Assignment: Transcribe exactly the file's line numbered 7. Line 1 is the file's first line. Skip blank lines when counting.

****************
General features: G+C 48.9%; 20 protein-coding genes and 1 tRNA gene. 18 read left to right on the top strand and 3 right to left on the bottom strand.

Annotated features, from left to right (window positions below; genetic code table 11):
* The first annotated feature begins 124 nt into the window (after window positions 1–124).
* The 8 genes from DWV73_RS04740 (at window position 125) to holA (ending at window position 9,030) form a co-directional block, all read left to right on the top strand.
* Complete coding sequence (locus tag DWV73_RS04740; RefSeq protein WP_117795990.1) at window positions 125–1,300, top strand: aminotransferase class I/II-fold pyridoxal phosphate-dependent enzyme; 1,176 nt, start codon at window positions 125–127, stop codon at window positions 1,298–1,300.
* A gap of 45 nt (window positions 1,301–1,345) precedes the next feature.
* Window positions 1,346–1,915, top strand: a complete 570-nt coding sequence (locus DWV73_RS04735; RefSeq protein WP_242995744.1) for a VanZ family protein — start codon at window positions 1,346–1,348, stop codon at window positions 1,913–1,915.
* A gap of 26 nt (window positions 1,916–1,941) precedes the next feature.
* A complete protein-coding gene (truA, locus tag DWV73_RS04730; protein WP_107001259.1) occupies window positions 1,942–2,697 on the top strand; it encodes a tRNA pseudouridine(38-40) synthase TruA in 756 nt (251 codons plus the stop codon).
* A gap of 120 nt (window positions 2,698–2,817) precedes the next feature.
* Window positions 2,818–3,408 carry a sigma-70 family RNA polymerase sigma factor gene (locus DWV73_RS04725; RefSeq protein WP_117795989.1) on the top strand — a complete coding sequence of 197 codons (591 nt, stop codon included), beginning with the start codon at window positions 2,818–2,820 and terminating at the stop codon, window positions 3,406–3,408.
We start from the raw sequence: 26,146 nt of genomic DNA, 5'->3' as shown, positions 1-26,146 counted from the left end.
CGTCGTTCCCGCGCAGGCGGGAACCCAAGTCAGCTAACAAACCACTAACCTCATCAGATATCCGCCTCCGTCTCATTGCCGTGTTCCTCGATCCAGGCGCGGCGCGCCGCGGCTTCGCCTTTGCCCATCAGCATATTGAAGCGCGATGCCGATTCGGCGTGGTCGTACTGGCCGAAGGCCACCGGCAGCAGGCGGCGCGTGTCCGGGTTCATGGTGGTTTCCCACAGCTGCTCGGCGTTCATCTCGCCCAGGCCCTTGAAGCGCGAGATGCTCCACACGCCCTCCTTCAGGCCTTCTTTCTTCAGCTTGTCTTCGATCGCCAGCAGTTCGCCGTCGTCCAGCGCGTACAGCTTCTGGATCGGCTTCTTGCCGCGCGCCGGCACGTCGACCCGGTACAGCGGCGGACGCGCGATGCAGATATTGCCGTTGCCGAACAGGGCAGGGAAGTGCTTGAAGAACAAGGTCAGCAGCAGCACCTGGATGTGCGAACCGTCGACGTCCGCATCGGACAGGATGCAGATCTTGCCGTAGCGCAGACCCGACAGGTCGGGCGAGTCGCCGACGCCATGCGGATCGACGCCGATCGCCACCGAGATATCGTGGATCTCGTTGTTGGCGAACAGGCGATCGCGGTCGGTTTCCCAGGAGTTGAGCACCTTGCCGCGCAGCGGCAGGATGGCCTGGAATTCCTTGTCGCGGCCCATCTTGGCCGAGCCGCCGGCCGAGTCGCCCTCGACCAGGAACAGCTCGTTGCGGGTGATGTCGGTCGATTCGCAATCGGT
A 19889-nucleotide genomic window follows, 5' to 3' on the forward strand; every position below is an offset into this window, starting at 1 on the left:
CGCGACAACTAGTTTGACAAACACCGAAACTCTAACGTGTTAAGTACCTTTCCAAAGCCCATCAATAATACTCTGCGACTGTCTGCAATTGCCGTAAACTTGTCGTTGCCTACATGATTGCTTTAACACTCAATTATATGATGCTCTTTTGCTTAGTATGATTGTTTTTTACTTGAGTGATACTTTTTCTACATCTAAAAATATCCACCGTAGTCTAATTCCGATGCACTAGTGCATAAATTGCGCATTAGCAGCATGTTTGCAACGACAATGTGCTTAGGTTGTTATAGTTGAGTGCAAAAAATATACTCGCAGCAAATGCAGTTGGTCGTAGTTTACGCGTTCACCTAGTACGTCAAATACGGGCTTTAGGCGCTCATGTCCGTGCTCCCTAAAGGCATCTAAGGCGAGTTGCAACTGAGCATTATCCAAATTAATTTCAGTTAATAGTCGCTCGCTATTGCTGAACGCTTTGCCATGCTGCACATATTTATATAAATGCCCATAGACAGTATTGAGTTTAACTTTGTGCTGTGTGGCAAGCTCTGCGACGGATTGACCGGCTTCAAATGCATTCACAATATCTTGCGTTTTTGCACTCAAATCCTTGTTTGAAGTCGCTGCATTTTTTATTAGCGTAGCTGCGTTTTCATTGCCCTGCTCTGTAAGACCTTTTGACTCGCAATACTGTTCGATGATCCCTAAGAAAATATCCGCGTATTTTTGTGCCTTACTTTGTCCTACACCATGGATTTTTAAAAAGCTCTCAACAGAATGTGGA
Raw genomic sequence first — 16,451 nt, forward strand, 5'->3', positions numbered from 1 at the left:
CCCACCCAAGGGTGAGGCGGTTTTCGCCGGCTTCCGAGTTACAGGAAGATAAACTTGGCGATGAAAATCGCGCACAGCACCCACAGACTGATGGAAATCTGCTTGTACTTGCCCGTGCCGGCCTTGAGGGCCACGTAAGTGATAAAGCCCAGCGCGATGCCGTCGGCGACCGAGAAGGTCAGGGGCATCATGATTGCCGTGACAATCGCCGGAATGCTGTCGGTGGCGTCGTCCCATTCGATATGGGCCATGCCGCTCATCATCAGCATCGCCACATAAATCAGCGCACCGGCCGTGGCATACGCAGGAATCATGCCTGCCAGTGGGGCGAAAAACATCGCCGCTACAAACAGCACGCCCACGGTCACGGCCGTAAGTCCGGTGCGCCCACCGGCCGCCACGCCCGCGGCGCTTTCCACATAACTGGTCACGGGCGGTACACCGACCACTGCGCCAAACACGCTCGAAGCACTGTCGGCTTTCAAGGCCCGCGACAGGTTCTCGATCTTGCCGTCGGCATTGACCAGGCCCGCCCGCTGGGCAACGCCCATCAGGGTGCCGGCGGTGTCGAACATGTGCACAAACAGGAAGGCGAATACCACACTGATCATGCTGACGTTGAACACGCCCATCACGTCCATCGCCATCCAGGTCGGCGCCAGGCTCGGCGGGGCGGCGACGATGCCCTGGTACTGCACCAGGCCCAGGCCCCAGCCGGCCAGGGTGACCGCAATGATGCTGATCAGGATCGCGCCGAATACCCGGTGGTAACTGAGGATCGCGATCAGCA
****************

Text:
* Window positions 1,346–1,915, top strand: a complete 570-nt coding sequence (locus DWV73_RS04735; RefSeq protein WP_242995744.1) for a VanZ family protein — start codon at window positions 1,346–1,348, stop codon at window positions 1,913–1,915.